The V-model shows how the three main qualification activities (installation, operation and performance) are linked back to the design process.
These main steps correspond to deliverables within a computerized validation framework. The left side of the V represents the specification stream – user requirements, functional specifications, hardware and software design, and module specifications. The right side of the V represents the system testing stream against the specifications. The bottom of the V indicates the code modules.
With the V-model, the document that initiates the validation process is the user requirement specification (URS). The URS describes the equipment or system as it is intended to function, and it is typically written by the system user. The original version should contain the essential requirements and the desirable requirements. As part of the validation process, Simac Masic & TSS checks the software system before launch. Clear documentation of a properly functioning system is typically found in the URS to detail what the system should do and what it could do.
Next, the URS is matched with the functional and design specifications, which often come from the system or software developer. The functional specifications describe the functions of the system and how it was built. In the V-model, the functional specifications correspond to the operational qualifications, as each of the parameters should be tested. A gap analysis is performed to identify areas where an internal requirement isn’t met. This allows recognition of risks and outlines approaches to correct the shortcomings. The design specifications define the production of the hardware, software and instrumentation and how the software meets the requirements of the functional specifications for proper function.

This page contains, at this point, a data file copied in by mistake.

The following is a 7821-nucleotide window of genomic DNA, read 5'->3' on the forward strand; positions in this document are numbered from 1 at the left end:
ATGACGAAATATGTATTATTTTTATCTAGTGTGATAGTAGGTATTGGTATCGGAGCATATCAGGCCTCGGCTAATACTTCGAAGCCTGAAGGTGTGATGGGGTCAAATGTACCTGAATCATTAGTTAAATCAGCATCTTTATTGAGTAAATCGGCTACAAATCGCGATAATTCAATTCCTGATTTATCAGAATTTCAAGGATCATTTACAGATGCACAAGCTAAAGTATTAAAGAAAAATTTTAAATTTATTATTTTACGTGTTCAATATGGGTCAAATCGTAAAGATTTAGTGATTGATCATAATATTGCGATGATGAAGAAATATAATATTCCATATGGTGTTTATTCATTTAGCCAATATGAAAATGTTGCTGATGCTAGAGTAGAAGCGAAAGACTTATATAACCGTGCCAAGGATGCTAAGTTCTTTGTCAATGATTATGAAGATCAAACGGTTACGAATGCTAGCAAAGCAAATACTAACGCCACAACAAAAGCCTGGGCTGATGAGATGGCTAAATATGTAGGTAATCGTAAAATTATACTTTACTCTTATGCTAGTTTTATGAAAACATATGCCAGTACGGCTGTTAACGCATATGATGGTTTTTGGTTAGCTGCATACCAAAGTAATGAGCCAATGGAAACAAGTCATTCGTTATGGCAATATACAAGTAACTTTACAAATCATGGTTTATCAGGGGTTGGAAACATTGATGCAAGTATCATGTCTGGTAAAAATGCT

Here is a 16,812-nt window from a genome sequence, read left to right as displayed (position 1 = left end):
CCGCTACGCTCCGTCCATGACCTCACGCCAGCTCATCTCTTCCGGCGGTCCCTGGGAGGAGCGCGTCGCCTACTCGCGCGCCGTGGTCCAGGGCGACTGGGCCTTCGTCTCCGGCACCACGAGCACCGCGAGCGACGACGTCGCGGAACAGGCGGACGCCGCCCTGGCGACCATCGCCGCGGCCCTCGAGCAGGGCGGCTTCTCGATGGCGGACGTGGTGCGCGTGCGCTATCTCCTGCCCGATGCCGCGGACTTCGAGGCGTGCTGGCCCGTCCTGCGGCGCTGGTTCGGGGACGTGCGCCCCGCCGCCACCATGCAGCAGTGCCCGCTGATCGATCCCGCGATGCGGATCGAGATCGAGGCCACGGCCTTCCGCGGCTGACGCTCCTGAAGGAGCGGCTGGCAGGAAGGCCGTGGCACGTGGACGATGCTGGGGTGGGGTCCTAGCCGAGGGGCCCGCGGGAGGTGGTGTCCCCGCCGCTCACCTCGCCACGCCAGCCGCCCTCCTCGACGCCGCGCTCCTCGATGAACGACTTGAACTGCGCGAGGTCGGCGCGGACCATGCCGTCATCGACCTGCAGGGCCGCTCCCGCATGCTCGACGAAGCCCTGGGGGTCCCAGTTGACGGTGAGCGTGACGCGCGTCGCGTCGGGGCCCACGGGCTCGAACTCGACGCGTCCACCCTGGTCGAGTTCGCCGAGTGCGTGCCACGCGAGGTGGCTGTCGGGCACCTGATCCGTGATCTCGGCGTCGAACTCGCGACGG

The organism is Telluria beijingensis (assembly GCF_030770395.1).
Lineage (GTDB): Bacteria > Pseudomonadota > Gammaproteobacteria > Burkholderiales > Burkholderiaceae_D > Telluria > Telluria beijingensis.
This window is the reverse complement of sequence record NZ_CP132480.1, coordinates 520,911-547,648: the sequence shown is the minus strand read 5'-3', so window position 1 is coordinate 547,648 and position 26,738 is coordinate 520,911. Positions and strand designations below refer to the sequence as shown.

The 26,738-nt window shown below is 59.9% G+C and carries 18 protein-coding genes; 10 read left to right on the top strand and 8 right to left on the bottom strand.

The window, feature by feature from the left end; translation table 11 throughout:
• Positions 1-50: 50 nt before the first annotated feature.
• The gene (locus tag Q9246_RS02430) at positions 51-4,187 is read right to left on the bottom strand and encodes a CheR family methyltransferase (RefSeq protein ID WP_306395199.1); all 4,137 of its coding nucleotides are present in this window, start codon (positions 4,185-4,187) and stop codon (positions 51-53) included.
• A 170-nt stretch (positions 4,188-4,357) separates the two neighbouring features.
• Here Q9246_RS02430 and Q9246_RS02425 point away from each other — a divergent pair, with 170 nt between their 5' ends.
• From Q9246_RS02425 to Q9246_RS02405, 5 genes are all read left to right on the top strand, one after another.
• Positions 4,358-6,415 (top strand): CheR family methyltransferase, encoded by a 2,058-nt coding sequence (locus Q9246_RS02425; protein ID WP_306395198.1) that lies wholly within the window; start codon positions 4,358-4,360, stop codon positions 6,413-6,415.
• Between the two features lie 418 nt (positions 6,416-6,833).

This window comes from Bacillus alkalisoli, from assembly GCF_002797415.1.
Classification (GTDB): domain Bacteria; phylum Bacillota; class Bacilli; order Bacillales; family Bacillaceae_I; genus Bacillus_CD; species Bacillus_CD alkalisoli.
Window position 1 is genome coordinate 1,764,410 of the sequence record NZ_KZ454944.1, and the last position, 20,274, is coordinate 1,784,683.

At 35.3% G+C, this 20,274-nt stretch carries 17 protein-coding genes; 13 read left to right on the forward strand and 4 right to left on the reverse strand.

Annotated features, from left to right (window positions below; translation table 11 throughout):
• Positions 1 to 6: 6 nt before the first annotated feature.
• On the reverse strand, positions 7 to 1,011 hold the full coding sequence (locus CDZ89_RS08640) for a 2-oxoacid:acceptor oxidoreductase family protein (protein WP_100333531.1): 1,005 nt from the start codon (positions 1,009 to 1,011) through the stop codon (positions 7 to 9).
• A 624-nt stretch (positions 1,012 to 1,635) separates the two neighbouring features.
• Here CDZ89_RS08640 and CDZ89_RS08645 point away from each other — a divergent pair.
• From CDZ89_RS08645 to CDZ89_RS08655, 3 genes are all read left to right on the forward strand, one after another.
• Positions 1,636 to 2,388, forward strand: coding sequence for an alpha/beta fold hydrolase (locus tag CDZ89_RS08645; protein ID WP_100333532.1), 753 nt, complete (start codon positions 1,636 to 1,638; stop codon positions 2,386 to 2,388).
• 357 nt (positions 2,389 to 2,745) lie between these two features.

Validation is applied to several aspects of a pharmaceutical manufacturing system. The objective is to produce “documented evidence, which provides a high degree of assurance that all parts of a system will consistently work correctly when brought on-line. Validation includes three core elements:
* Installation qualification (IQ) – confirms complete documentation, which includes checking purchase orders, proper hardware installation, and software verification according to the manufacturer’s specifications; both user and supplier share primary testing responsibility.
* Operational qualification (OQ) – confirms the system operations by testing the design requirements that are traced back to the function specifications, including software and hardware functions under normal load, and under realistic stress conditions to assess whether equipment and systems are working correctly; both user and supplier share primary testing responsibility.
* Performance qualification (PQ) – confirms that a system is capable of performing or controlling the activities of the process, while operating in a specific environment – namely, a series of checks by the user against the original requirement specifications of the system; responsibility falls solely on the user.
The last Perforance Qualification will always be performed by the user (customer) Simac Masic & TSS can assist the customer during this qualification.